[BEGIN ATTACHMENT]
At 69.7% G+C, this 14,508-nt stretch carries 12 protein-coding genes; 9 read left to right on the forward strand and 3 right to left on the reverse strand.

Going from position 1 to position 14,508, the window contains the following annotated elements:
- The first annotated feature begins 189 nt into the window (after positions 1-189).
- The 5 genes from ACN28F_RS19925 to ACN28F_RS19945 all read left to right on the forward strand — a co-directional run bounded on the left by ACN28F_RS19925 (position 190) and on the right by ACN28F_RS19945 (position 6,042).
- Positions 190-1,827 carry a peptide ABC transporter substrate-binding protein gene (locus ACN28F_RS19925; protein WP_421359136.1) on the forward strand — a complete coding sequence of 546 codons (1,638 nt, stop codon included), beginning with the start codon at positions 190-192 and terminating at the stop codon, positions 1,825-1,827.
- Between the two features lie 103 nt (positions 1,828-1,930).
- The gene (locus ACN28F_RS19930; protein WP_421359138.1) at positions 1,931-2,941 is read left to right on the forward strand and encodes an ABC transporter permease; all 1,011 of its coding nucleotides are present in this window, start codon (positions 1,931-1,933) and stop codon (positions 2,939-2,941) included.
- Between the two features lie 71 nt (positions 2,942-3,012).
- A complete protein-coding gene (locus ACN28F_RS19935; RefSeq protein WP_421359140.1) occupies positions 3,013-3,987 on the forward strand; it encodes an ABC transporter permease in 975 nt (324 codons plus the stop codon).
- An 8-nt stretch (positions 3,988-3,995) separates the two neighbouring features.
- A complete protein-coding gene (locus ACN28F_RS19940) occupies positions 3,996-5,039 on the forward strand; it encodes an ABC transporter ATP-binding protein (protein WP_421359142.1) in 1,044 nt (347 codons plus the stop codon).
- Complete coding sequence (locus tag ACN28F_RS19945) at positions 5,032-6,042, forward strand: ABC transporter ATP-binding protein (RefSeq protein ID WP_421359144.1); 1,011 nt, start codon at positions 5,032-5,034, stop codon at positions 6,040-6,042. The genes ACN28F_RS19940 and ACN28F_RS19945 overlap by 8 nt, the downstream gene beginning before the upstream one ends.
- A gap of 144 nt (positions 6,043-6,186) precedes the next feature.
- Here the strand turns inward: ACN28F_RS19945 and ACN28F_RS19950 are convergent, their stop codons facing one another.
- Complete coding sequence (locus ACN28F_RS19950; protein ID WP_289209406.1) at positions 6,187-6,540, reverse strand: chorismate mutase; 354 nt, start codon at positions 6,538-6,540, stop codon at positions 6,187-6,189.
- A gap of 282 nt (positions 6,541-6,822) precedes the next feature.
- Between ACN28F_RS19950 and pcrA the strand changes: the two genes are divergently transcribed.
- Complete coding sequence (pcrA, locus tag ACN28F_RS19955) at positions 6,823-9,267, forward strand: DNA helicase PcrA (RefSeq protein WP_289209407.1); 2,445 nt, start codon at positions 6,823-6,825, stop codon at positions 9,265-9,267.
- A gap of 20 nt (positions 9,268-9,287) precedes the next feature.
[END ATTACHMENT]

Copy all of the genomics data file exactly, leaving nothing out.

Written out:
At 69.7% G+C, this 14,508-nt stretch carries 12 protein-coding genes; 9 read left to right on the forward strand and 3 right to left on the reverse strand.

Going from position 1 to position 14,508, the window contains the following annotated elements:
- The first annotated feature begins 189 nt into the window (after positions 1-189).
- The 5 genes from ACN28F_RS19925 to ACN28F_RS19945 all read left to right on the forward strand — a co-directional run bounded on the left by ACN28F_RS19925 (position 190) and on the right by ACN28F_RS19945 (position 6,042).
- Positions 190-1,827 carry a peptide ABC transporter substrate-binding protein gene (locus ACN28F_RS19925; protein WP_421359136.1) on the forward strand — a complete coding sequence of 546 codons (1,638 nt, stop codon included), beginning with the start codon at positions 190-192 and terminating at the stop codon, positions 1,825-1,827.
- Between the two features lie 103 nt (positions 1,828-1,930).
- The gene (locus ACN28F_RS19930; protein WP_421359138.1) at positions 1,931-2,941 is read left to right on the forward strand and encodes an ABC transporter permease; all 1,011 of its coding nucleotides are present in this window, start codon (positions 1,931-1,933) and stop codon (positions 2,939-2,941) included.
- Between the two features lie 71 nt (positions 2,942-3,012).
- A complete protein-coding gene (locus ACN28F_RS19935; RefSeq protein WP_421359140.1) occupies positions 3,013-3,987 on the forward strand; it encodes an ABC transporter permease in 975 nt (324 codons plus the stop codon).
- An 8-nt stretch (positions 3,988-3,995) separates the two neighbouring features.
- A complete protein-coding gene (locus ACN28F_RS19940) occupies positions 3,996-5,039 on the forward strand; it encodes an ABC transporter ATP-binding protein (protein WP_421359142.1) in 1,044 nt (347 codons plus the stop codon).
- Complete coding sequence (locus tag ACN28F_RS19945) at positions 5,032-6,042, forward strand: ABC transporter ATP-binding protein (RefSeq protein ID WP_421359144.1); 1,011 nt, start codon at positions 5,032-5,034, stop codon at positions 6,040-6,042. The genes ACN28F_RS19940 and ACN28F_RS19945 overlap by 8 nt, the downstream gene beginning before the upstream one ends.
- A gap of 144 nt (positions 6,043-6,186) precedes the next feature.
- Here the strand turns inward: ACN28F_RS19945 and ACN28F_RS19950 are convergent, their stop codons facing one another.
- Complete coding sequence (locus ACN28F_RS19950; protein ID WP_289209406.1) at positions 6,187-6,540, reverse strand: chorismate mutase; 354 nt, start codon at positions 6,538-6,540, stop codon at positions 6,187-6,189.
- A gap of 282 nt (positions 6,541-6,822) precedes the next feature.
- Between ACN28F_RS19950 and pcrA the strand changes: the two genes are divergently transcribed.
- Complete coding sequence (pcrA, locus tag ACN28F_RS19955) at positions 6,823-9,267, forward strand: DNA helicase PcrA (RefSeq protein WP_289209407.1); 2,445 nt, start codon at positions 6,823-6,825, stop codon at positions 9,265-9,267.
- A gap of 20 nt (positions 9,268-9,287) precedes the next feature.